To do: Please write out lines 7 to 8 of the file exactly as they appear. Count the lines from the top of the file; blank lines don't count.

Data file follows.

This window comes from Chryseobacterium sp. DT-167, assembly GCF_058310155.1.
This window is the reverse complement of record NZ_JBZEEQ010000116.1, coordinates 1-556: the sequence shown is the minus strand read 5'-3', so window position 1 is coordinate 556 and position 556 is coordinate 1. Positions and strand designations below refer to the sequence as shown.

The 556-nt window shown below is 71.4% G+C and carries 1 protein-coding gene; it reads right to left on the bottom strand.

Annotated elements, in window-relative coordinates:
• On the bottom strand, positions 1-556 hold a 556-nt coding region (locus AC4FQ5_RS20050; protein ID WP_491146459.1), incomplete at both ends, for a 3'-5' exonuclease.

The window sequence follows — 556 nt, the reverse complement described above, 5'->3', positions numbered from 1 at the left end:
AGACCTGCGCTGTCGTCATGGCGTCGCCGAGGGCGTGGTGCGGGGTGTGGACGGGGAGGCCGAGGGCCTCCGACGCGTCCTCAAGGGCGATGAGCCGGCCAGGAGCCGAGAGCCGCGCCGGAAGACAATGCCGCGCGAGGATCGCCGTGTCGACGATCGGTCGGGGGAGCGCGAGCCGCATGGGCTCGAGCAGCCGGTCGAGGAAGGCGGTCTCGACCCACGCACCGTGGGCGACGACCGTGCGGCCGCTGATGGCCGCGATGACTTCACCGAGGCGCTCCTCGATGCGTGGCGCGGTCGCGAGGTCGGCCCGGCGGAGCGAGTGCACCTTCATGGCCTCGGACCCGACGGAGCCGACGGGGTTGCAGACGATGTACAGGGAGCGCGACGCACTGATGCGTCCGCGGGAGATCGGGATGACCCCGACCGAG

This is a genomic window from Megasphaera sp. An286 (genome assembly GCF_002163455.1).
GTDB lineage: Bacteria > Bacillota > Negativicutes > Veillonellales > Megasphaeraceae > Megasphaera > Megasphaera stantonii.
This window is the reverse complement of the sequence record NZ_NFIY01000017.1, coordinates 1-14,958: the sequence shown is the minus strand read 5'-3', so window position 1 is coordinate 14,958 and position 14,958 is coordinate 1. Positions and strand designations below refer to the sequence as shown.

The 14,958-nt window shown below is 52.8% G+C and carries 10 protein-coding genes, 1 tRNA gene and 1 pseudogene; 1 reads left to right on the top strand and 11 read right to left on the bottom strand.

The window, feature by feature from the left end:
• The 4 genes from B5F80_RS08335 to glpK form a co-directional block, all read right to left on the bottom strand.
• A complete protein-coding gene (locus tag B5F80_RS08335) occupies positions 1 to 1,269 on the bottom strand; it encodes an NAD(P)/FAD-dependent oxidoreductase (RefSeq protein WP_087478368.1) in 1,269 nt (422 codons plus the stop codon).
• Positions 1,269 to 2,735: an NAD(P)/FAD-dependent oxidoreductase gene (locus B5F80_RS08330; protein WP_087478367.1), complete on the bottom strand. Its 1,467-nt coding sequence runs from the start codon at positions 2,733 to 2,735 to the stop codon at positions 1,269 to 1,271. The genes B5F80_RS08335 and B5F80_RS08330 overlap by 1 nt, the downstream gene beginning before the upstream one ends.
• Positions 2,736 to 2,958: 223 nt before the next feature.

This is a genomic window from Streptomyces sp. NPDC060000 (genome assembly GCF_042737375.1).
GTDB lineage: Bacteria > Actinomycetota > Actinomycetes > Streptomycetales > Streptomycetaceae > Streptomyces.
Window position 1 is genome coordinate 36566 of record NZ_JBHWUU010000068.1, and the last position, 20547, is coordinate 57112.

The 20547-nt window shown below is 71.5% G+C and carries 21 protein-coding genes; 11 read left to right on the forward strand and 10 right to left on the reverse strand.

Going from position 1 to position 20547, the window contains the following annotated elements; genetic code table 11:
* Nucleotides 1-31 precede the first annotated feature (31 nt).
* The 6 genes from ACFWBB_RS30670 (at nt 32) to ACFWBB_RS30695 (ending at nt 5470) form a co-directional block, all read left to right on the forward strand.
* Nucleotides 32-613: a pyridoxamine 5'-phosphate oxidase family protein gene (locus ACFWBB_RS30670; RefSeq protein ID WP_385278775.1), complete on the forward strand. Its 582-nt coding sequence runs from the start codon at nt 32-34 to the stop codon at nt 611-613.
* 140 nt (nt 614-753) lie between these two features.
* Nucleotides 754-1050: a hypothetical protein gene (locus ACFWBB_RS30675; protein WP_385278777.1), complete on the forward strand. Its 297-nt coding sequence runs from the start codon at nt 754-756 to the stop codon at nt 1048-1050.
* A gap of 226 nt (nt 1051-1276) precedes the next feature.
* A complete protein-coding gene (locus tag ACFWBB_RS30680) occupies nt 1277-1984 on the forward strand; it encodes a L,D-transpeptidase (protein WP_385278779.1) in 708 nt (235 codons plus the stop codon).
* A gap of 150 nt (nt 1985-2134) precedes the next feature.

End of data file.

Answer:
AGACCTGCGCTGTCGTCATGGCGTCGCCGAGGGCGTGGTGCGGGGTGTGGACGGGGAGGCCGAGGGCCTCCGACGCGTCCTCAAGGGCGATGAGCCGGCCAGGAGCCGAGAGCCGCGCCGGAAGACAATGCCGCGCGAGGATCGCCGTGTCGACGATCGGTCGGGGGAGCGCGAGCCGCATGGGCTCGAGCAGCCGGTCGAGGAAGGCGGTCTCGACCCACGCACCGTGGGCGACGACCGTGCGGCCGCTGATGGCCGCGATGACTTCACCGAGGCGCTCCTCGATGCGTGGCGCGGTCGCGAGGTCGGCCCGGCGGAGCGAGTGCACCTTCATGGCCTCGGACCCGACGGAGCCGACGGGGTTGCAGACGATGTACAGGGAGCGCGACGCACTGATGCGTCCGCGGGAGATCGGGATGACCCCGACCGAG

This is a genomic window from Megasphaera sp. An286 (genome assembly GCF_002163455.1).